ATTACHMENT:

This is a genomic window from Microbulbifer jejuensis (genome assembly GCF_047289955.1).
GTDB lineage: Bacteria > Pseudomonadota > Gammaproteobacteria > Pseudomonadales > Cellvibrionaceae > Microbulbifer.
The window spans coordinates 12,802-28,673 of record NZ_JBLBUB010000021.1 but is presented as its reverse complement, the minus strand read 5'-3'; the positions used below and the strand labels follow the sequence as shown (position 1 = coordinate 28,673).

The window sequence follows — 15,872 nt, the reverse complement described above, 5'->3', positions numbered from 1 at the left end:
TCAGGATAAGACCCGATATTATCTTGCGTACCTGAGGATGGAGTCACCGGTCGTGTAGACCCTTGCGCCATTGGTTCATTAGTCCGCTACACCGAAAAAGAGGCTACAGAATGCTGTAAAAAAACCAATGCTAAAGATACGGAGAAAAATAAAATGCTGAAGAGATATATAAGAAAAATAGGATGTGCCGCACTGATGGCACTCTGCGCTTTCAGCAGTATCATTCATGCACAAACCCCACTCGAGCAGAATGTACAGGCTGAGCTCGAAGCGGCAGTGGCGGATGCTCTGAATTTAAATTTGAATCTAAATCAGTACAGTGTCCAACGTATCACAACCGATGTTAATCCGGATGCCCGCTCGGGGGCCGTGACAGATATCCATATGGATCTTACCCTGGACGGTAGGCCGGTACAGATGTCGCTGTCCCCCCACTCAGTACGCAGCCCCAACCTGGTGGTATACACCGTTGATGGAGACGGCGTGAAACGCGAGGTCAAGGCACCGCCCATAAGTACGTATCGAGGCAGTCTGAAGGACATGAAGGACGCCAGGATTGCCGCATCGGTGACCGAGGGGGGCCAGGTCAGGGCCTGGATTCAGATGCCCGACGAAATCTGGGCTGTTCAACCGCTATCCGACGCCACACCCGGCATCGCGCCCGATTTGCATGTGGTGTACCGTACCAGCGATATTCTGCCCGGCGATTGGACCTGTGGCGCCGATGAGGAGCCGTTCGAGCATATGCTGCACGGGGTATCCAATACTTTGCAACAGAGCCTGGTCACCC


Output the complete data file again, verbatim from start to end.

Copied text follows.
This is a genomic window from Microbulbifer jejuensis (genome assembly GCF_047289955.1).
GTDB lineage: Bacteria > Pseudomonadota > Gammaproteobacteria > Pseudomonadales > Cellvibrionaceae > Microbulbifer.
The window spans coordinates 12,802-28,673 of record NZ_JBLBUB010000021.1 but is presented as its reverse complement, the minus strand read 5'-3'; the positions used below and the strand labels follow the sequence as shown (position 1 = coordinate 28,673).

The window sequence follows — 15,872 nt, the reverse complement described above, 5'->3', positions numbered from 1 at the left end:
TCAGGATAAGACCCGATATTATCTTGCGTACCTGAGGATGGAGTCACCGGTCGTGTAGACCCTTGCGCCATTGGTTCATTAGTCCGCTACACCGAAAAAGAGGCTACAGAATGCTGTAAAAAAACCAATGCTAAAGATACGGAGAAAAATAAAATGCTGAAGAGATATATAAGAAAAATAGGATGTGCCGCACTGATGGCACTCTGCGCTTTCAGCAGTATCATTCATGCACAAACCCCACTCGAGCAGAATGTACAGGCTGAGCTCGAAGCGGCAGTGGCGGATGCTCTGAATTTAAATTTGAATCTAAATCAGTACAGTGTCCAACGTATCACAACCGATGTTAATCCGGATGCCCGCTCGGGGGCCGTGACAGATATCCATATGGATCTTACCCTGGACGGTAGGCCGGTACAGATGTCGCTGTCCCCCCACTCAGTACGCAGCCCCAACCTGGTGGTATACACCGTTGATGGAGACGGCGTGAAACGCGAGGTCAAGGCACCGCCCATAAGTACGTATCGAGGCAGTCTGAAGGACATGAAGGACGCCAGGATTGCCGCATCGGTGACCGAGGGGGGCCAGGTCAGGGCCTGGATTCAGATGCCCGACGAAATCTGGGCTGTTCAACCGCTATCCGACGCCACACCCGGCATCGCGCCCGATTTGCATGTGGTGTACCGTACCAGCGATATTCTGCCCGGCGATTGGACCTGTGGCGCCGATGAGGAGCCGTTCGAGCATATGCTGCACGGGGTATCCAATACTTTGCAACAGAGCCTGGTCACCC